I’m trying to upgrade from v5.x to v11.2.1 and I’m following the documentation below. When I try to run the command for step 2, I got the error that the ports are already in used (by the current master container). Does anybody know any workaround for this? This is running the command on the existing docker engine on a host. I appreciate any help! Thanks!
docker run --name conjur-new -d --restart=always --security-opt seccomp:unconfined -p “443:443” -p “636:636” -p “5432:5432” -p “1999:1999” registry.tld/conjur-appliance:11.2.1
docker: Error response from daemon: driver failed programming external connectivity on endpoint conjur_new: Bind for 0.0.0.0:5432 failed: port is already allocated.
Conjur Upgrade Doc
It looks like you might still have the v5.x container running when you try to upgrade. You’ll need to either start v11.2.1 on a separate machine, or perform a backup on the v5.x instance, stop that container (don’t delete it), then start the v11.2.1 container and perform a restore.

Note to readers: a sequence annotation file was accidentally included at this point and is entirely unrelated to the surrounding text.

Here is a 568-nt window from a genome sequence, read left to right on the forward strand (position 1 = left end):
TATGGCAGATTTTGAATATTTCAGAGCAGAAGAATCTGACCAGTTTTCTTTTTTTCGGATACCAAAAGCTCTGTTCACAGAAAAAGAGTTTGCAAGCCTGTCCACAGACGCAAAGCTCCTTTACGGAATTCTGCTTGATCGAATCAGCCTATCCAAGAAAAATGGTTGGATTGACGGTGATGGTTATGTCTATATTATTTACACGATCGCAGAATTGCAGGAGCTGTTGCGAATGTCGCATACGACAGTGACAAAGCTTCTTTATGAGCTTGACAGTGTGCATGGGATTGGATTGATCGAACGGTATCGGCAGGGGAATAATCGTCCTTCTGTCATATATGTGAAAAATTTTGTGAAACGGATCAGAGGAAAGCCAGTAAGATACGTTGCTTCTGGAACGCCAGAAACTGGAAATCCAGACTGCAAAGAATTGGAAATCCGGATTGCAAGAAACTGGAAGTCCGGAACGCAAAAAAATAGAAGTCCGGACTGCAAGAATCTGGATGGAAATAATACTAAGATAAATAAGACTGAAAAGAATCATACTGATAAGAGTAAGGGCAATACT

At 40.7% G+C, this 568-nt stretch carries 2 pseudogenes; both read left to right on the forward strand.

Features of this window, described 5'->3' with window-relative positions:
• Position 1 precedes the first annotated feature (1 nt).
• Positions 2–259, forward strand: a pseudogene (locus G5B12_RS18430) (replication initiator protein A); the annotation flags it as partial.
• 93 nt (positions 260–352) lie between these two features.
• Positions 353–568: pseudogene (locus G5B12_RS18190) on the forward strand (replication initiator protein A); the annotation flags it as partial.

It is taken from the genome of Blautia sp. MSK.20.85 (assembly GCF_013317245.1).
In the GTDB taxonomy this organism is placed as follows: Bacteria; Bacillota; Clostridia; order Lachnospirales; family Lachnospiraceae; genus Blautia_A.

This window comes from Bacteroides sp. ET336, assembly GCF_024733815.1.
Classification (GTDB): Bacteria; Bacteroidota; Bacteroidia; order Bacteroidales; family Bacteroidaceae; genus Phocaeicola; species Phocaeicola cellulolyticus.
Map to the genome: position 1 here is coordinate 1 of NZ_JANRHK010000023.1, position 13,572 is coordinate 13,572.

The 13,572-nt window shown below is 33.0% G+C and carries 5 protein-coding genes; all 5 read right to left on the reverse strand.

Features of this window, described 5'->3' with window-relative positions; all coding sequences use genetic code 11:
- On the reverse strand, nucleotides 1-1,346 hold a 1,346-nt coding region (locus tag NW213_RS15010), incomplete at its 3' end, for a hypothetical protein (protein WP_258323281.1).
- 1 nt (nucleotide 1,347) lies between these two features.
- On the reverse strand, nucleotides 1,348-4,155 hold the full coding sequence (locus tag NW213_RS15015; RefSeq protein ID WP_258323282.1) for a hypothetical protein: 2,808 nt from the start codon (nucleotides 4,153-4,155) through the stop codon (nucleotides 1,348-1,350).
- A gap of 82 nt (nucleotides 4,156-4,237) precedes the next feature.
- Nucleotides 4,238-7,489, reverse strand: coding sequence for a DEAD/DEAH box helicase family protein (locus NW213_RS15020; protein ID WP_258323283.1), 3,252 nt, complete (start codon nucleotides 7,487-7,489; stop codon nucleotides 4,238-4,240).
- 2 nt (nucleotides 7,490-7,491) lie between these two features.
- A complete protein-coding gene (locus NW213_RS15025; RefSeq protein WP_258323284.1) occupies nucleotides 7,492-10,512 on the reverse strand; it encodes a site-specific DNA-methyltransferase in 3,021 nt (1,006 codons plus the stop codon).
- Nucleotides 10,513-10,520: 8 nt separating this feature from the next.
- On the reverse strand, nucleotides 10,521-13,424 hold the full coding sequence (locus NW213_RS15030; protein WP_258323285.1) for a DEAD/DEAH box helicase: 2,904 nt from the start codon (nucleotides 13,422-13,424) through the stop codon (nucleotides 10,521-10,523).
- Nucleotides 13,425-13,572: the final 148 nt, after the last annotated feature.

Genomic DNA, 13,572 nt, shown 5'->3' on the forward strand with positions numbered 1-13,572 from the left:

Jason is correct. The process I use when upgrading:
- Generate a backup on the existing master using
- Copy the backup and key file created by ^ outside of the container (I prefer to use a volume mount in my docker run command to map /opt/conjur/backup to the same directory in the container. Doing that would save you this step as the backup and key would already be on the host’s /opt/conjur/backup directory)
- Stop the existing master
docker run to start your new master with the new appliance image
- Copy the backup and key into the master (skip if you did the volume mount I suggested)
docker exec <container> evoke unpack backup -k /opt/conjur/backup/key /opt/conjur/backup/<yourbackupfile>
docker exec <container> evoke restore master
- Confirm master is healthy
- redeploy stanbys and followers
- remove old containers
- grab a coffee
Hi Jason & Nate - Thank you so much for you input! I’ll run these steps in my environment and will update this topic if I have any issues. I really appreciate your help, thanks!
Another tip here: There is a risk that if you forget to delete the old containers, you can downgrade your environment by just restarting the docker daemon. If you change the restart policy from
always (from your docker run command) to
unless-stopped you can mitigate that risk. You can apply this change with the
docker update command as well.
docker update --restart=unless-stopped your_container_name.